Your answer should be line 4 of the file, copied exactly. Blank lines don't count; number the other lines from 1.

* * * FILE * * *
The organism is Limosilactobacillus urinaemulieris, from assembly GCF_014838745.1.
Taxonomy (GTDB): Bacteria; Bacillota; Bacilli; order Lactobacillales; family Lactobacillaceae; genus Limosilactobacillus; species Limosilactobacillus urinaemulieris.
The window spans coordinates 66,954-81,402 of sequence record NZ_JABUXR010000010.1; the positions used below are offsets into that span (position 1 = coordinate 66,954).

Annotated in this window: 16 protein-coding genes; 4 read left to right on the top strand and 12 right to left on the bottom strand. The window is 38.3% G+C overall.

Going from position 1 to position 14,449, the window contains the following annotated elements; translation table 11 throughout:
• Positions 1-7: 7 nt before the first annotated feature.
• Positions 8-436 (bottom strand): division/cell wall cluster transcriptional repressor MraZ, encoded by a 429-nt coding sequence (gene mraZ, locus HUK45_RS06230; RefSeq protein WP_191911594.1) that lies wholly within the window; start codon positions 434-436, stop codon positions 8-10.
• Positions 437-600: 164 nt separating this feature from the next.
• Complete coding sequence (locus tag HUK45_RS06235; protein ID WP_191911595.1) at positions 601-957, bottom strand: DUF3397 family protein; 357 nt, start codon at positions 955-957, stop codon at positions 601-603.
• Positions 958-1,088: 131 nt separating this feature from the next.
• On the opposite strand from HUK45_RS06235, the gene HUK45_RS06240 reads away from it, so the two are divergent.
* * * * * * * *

Annotated in this window: 16 protein-coding genes; 4 read left to right on the top strand and 12 right to left on the bottom strand. The window is 38.3% G+C overall.